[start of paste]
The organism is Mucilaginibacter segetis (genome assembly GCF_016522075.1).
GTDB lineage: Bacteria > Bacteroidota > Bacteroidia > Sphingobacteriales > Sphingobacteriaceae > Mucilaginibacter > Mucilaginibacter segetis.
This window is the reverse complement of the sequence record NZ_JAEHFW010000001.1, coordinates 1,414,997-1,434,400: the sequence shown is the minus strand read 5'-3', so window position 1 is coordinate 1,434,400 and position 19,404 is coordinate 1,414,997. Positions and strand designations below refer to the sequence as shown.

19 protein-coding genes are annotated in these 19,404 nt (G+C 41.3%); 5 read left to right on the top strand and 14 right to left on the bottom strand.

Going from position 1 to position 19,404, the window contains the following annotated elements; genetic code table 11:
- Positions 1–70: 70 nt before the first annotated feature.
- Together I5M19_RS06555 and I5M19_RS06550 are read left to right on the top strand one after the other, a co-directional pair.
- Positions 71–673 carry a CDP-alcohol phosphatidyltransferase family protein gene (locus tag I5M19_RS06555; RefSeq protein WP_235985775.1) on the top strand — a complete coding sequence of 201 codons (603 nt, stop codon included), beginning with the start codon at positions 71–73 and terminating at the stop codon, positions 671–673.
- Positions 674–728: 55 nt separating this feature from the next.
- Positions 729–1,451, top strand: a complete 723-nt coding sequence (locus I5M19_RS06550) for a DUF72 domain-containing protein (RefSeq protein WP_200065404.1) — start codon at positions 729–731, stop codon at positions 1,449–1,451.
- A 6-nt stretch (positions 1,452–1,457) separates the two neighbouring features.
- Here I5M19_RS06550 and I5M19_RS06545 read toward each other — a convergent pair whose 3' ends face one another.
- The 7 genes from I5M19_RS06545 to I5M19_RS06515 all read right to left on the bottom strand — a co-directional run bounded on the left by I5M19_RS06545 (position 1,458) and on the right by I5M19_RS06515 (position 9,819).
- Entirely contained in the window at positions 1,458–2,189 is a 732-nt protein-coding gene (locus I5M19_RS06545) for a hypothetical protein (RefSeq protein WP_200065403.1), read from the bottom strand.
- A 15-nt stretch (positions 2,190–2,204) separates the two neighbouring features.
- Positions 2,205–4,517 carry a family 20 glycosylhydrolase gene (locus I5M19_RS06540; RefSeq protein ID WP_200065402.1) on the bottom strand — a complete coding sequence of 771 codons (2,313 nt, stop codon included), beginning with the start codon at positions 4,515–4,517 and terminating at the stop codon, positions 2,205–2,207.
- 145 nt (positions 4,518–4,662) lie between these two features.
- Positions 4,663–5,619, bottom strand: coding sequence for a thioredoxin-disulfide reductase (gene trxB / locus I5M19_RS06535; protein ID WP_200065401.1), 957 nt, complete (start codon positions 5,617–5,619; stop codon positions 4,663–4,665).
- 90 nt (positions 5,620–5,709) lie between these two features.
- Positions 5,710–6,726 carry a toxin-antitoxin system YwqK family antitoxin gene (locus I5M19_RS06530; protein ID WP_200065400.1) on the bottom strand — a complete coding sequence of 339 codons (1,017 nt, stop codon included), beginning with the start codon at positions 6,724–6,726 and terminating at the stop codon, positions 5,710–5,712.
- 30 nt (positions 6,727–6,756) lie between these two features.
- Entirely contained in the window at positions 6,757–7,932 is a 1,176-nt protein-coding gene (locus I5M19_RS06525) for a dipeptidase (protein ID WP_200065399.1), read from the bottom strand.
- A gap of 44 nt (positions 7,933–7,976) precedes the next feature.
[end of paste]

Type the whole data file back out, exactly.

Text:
The organism is Mucilaginibacter segetis (genome assembly GCF_016522075.1).
GTDB lineage: Bacteria > Bacteroidota > Bacteroidia > Sphingobacteriales > Sphingobacteriaceae > Mucilaginibacter > Mucilaginibacter segetis.
This window is the reverse complement of the sequence record NZ_JAEHFW010000001.1, coordinates 1,414,997-1,434,400: the sequence shown is the minus strand read 5'-3', so window position 1 is coordinate 1,434,400 and position 19,404 is coordinate 1,414,997. Positions and strand designations below refer to the sequence as shown.

19 protein-coding genes are annotated in these 19,404 nt (G+C 41.3%); 5 read left to right on the top strand and 14 right to left on the bottom strand.

Going from position 1 to position 19,404, the window contains the following annotated elements; genetic code table 11:
- Positions 1–70: 70 nt before the first annotated feature.
- Together I5M19_RS06555 and I5M19_RS06550 are read left to right on the top strand one after the other, a co-directional pair.
- Positions 71–673 carry a CDP-alcohol phosphatidyltransferase family protein gene (locus tag I5M19_RS06555; RefSeq protein WP_235985775.1) on the top strand — a complete coding sequence of 201 codons (603 nt, stop codon included), beginning with the start codon at positions 71–73 and terminating at the stop codon, positions 671–673.
- Positions 674–728: 55 nt separating this feature from the next.
- Positions 729–1,451, top strand: a complete 723-nt coding sequence (locus I5M19_RS06550) for a DUF72 domain-containing protein (RefSeq protein WP_200065404.1) — start codon at positions 729–731, stop codon at positions 1,449–1,451.
- A 6-nt stretch (positions 1,452–1,457) separates the two neighbouring features.
- Here I5M19_RS06550 and I5M19_RS06545 read toward each other — a convergent pair whose 3' ends face one another.
- The 7 genes from I5M19_RS06545 to I5M19_RS06515 all read right to left on the bottom strand — a co-directional run bounded on the left by I5M19_RS06545 (position 1,458) and on the right by I5M19_RS06515 (position 9,819).
- Entirely contained in the window at positions 1,458–2,189 is a 732-nt protein-coding gene (locus I5M19_RS06545) for a hypothetical protein (RefSeq protein WP_200065403.1), read from the bottom strand.
- A 15-nt stretch (positions 2,190–2,204) separates the two neighbouring features.
- Positions 2,205–4,517 carry a family 20 glycosylhydrolase gene (locus I5M19_RS06540; RefSeq protein ID WP_200065402.1) on the bottom strand — a complete coding sequence of 771 codons (2,313 nt, stop codon included), beginning with the start codon at positions 4,515–4,517 and terminating at the stop codon, positions 2,205–2,207.
- 145 nt (positions 4,518–4,662) lie between these two features.
- Positions 4,663–5,619, bottom strand: coding sequence for a thioredoxin-disulfide reductase (gene trxB / locus I5M19_RS06535; protein ID WP_200065401.1), 957 nt, complete (start codon positions 5,617–5,619; stop codon positions 4,663–4,665).
- 90 nt (positions 5,620–5,709) lie between these two features.
- Positions 5,710–6,726 carry a toxin-antitoxin system YwqK family antitoxin gene (locus I5M19_RS06530; protein ID WP_200065400.1) on the bottom strand — a complete coding sequence of 339 codons (1,017 nt, stop codon included), beginning with the start codon at positions 6,724–6,726 and terminating at the stop codon, positions 5,710–5,712.
- 30 nt (positions 6,727–6,756) lie between these two features.
- Entirely contained in the window at positions 6,757–7,932 is a 1,176-nt protein-coding gene (locus I5M19_RS06525) for a dipeptidase (protein ID WP_200065399.1), read from the bottom strand.
- A gap of 44 nt (positions 7,933–7,976) precedes the next feature.